Gluttony

DRL Note: By Email, I receive sermon outlines from time to time.  The one below was quite interesting and I sought and received permission from the author to share it here.

Live to Eat or Eat to Live?

(1 Corinthians 9:24-27)

by Bob Bauer

I.          INTRODUCTION

A.        During the first century it was customary among the wealthy Romans to take an emetic immediately before their meals, in order to prepare themselves to eat more; and again soon after to avoid any injury from being very full of food.

1.         It is reported that every day, Maximus the Thracian, first barbarian who wore the imperial purple and the first emperor never to set foot in Rome, drank an amphora full, about 7 gallons of wine and ate 40 or 50 pounds of meat every day.

2.         Clodius Albinus, was a Roman usurper proclaimed emperor by the legions in Britain and Hispania. It was reported that he could eat 500 figs, a basket of peaches, ten melons, 20 pounds of grapes, 100 garden warblers, and 400 oysters at a sitting.

B.        Dinner for Diamond Jim Brady, a 19th century American railroad magnate and industrialist, consisted of 6 lobsters, six crabs, two ducks, a steak, two gallons of orange juice, and two pounds of chocolate. One restaurant owner called Brady, “the best 25 customers I ever had.”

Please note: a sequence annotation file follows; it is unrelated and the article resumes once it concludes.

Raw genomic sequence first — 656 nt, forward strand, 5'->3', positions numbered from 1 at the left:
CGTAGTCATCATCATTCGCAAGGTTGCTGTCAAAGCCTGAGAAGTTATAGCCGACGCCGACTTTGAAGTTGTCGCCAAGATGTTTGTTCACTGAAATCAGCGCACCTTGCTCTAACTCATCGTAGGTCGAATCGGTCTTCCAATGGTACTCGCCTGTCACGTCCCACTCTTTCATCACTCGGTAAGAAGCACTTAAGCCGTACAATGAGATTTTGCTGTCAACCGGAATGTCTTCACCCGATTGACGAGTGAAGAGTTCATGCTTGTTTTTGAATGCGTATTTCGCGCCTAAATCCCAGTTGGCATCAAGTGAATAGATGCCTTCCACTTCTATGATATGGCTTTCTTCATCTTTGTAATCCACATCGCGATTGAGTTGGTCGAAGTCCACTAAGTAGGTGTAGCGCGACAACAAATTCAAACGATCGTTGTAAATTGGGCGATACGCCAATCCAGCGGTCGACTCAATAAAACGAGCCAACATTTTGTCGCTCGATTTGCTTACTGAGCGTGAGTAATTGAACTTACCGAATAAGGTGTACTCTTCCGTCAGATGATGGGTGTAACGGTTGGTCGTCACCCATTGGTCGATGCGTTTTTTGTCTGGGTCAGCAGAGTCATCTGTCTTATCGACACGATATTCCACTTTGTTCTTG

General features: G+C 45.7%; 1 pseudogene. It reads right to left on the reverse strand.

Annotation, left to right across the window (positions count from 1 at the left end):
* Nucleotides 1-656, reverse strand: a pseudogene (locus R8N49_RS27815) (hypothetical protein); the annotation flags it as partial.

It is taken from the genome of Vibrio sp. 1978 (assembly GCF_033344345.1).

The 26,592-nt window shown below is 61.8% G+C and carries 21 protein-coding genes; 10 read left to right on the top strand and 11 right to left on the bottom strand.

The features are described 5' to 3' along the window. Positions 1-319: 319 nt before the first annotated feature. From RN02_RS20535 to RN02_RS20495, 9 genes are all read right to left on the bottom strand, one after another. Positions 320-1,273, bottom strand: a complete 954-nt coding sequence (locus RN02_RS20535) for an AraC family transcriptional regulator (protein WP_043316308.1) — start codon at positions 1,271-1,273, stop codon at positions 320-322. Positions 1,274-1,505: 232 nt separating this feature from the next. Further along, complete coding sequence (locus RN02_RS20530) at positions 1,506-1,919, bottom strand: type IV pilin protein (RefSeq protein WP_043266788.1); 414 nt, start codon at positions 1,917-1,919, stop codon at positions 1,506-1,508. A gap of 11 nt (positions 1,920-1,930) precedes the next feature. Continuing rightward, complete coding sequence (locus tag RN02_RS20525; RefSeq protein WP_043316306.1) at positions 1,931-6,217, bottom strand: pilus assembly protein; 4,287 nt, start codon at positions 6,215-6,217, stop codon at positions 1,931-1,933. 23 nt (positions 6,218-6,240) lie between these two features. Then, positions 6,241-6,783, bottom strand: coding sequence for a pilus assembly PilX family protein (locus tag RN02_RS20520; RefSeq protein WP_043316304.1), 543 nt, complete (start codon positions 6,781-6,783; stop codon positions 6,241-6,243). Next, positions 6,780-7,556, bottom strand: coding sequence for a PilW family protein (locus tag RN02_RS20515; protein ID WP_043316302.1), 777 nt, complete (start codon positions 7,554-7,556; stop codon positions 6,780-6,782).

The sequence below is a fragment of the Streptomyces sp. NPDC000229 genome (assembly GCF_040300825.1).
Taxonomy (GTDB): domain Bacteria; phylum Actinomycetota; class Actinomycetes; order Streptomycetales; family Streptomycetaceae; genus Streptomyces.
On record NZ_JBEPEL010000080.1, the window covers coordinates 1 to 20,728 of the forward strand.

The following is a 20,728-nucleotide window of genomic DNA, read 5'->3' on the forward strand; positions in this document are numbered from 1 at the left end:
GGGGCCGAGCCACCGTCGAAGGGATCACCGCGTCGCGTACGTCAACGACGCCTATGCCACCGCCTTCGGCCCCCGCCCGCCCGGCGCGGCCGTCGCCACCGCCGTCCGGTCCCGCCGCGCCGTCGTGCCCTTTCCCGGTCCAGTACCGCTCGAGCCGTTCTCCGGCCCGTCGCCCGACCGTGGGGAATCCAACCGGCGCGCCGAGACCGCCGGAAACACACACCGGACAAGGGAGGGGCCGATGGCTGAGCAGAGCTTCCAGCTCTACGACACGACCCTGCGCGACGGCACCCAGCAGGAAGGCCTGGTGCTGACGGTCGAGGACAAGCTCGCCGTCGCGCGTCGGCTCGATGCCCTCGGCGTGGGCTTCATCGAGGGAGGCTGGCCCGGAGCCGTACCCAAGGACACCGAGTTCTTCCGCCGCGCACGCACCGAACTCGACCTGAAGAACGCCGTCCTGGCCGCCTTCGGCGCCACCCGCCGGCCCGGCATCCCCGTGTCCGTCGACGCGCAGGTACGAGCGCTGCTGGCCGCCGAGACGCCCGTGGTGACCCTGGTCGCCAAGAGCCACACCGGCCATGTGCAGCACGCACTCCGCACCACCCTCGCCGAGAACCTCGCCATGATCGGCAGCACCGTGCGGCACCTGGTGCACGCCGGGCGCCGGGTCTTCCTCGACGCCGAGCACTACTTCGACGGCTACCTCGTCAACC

C. Would you call these individuals gluttons? I think most of us would.

Find the rest of this sermon by clicking H-E-R-E.

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Examination

But Let a Man Examine Himself…

by David Lemmons

The quotation above, you may recognize, comes from 1 Corinthians 11:28 and is in the context of Paul’s instructions to the Corinthian saints regarding proper observance of the Lord’s Supper.  The time we spend in the assembly observing the Lord’s Supper is an important time.  It is a brief time.  As Christians, it can and should be one of the most important parts of our lives, week by week.  Sometimes it is a real challenge for us PROPERLY to observe the Lord’s Supper.  It is to be a time of reflection upon the marvelous love of God and Christ for us.  We should think about the great sacrifice that was made on that cruel cross.  It is a time of COMMUNION with one another and with the Lord (1 Cor 10:16ff).

Read the rest by clicking H-E-R-E.